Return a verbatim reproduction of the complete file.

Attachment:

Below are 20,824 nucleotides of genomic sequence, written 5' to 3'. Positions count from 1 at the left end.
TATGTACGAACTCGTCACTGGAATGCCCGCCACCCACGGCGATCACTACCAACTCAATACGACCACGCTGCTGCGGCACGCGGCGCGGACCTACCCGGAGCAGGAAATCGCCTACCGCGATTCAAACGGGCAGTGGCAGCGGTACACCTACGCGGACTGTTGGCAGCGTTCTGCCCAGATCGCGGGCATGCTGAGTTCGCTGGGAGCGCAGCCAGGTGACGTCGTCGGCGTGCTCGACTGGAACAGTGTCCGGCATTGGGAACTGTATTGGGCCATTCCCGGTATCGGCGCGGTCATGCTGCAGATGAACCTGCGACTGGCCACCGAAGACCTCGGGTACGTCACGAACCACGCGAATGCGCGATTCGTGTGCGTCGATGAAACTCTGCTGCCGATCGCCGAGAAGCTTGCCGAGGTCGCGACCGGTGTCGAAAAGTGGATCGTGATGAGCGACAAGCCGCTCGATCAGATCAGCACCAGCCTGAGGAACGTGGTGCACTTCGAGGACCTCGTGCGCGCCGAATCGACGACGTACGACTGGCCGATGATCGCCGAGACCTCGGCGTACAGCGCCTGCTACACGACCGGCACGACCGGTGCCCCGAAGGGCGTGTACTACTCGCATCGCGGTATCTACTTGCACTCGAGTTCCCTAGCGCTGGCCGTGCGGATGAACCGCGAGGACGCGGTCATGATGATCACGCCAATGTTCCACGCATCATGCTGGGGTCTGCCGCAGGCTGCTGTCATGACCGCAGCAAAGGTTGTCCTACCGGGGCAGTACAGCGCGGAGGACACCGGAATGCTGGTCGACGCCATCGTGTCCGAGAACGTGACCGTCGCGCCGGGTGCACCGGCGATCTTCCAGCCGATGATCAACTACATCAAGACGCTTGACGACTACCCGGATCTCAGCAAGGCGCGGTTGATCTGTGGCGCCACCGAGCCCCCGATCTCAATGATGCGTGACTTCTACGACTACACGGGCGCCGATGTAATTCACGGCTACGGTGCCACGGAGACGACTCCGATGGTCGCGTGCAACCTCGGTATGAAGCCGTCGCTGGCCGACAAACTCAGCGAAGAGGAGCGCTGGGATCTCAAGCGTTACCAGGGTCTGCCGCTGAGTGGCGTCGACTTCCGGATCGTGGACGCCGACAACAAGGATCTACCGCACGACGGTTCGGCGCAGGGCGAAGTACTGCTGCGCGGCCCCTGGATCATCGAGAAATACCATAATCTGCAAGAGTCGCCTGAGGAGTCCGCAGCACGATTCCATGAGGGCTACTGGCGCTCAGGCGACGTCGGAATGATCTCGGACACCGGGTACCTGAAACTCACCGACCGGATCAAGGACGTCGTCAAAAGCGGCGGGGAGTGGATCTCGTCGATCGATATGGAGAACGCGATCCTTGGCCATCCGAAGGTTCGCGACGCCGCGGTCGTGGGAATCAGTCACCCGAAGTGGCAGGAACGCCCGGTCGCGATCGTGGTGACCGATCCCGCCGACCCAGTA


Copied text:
Below are 20,824 nucleotides of genomic sequence, written 5' to 3'. Positions count from 1 at the left end.
TATGTACGAACTCGTCACTGGAATGCCCGCCACCCACGGCGATCACTACCAACTCAATACGACCACGCTGCTGCGGCACGCGGCGCGGACCTACCCGGAGCAGGAAATCGCCTACCGCGATTCAAACGGGCAGTGGCAGCGGTACACCTACGCGGACTGTTGGCAGCGTTCTGCCCAGATCGCGGGCATGCTGAGTTCGCTGGGAGCGCAGCCAGGTGACGTCGTCGGCGTGCTCGACTGGAACAGTGTCCGGCATTGGGAACTGTATTGGGCCATTCCCGGTATCGGCGCGGTCATGCTGCAGATGAACCTGCGACTGGCCACCGAAGACCTCGGGTACGTCACGAACCACGCGAATGCGCGATTCGTGTGCGTCGATGAAACTCTGCTGCCGATCGCCGAGAAGCTTGCCGAGGTCGCGACCGGTGTCGAAAAGTGGATCGTGATGAGCGACAAGCCGCTCGATCAGATCAGCACCAGCCTGAGGAACGTGGTGCACTTCGAGGACCTCGTGCGCGCCGAATCGACGACGTACGACTGGCCGATGATCGCCGAGACCTCGGCGTACAGCGCCTGCTACACGACCGGCACGACCGGTGCCCCGAAGGGCGTGTACTACTCGCATCGCGGTATCTACTTGCACTCGAGTTCCCTAGCGCTGGCCGTGCGGATGAACCGCGAGGACGCGGTCATGATGATCACGCCAATGTTCCACGCATCATGCTGGGGTCTGCCGCAGGCTGCTGTCATGACCGCAGCAAAGGTTGTCCTACCGGGGCAGTACAGCGCGGAGGACACCGGAATGCTGGTCGACGCCATCGTGTCCGAGAACGTGACCGTCGCGCCGGGTGCACCGGCGATCTTCCAGCCGATGATCAACTACATCAAGACGCTTGACGACTACCCGGATCTCAGCAAGGCGCGGTTGATCTGTGGCGCCACCGAGCCCCCGATCTCAATGATGCGTGACTTCTACGACTACACGGGCGCCGATGTAATTCACGGCTACGGTGCCACGGAGACGACTCCGATGGTCGCGTGCAACCTCGGTATGAAGCCGTCGCTGGCCGACAAACTCAGCGAAGAGGAGCGCTGGGATCTCAAGCGTTACCAGGGTCTGCCGCTGAGTGGCGTCGACTTCCGGATCGTGGACGCCGACAACAAGGATCTACCGCACGACGGTTCGGCGCAGGGCGAAGTACTGCTGCGCGGCCCCTGGATCATCGAGAAATACCATAATCTGCAAGAGTCGCCTGAGGAGTCCGCAGCACGATTCCATGAGGGCTACTGGCGCTCAGGCGACGTCGGAATGATCTCGGACACCGGGTACCTGAAACTCACCGACCGGATCAAGGACGTCGTCAAAAGCGGCGGGGAGTGGATCTCGTCGATCGATATGGAGAACGCGATCCTTGGCCATCCGAAGGTTCGCGACGCCGCGGTCGTGGGAATCAGTCACCCGAAGTGGCAGGAACGCCCGGTCGCGATCGTGGTGACCGATCCCGCCGACCCAGTA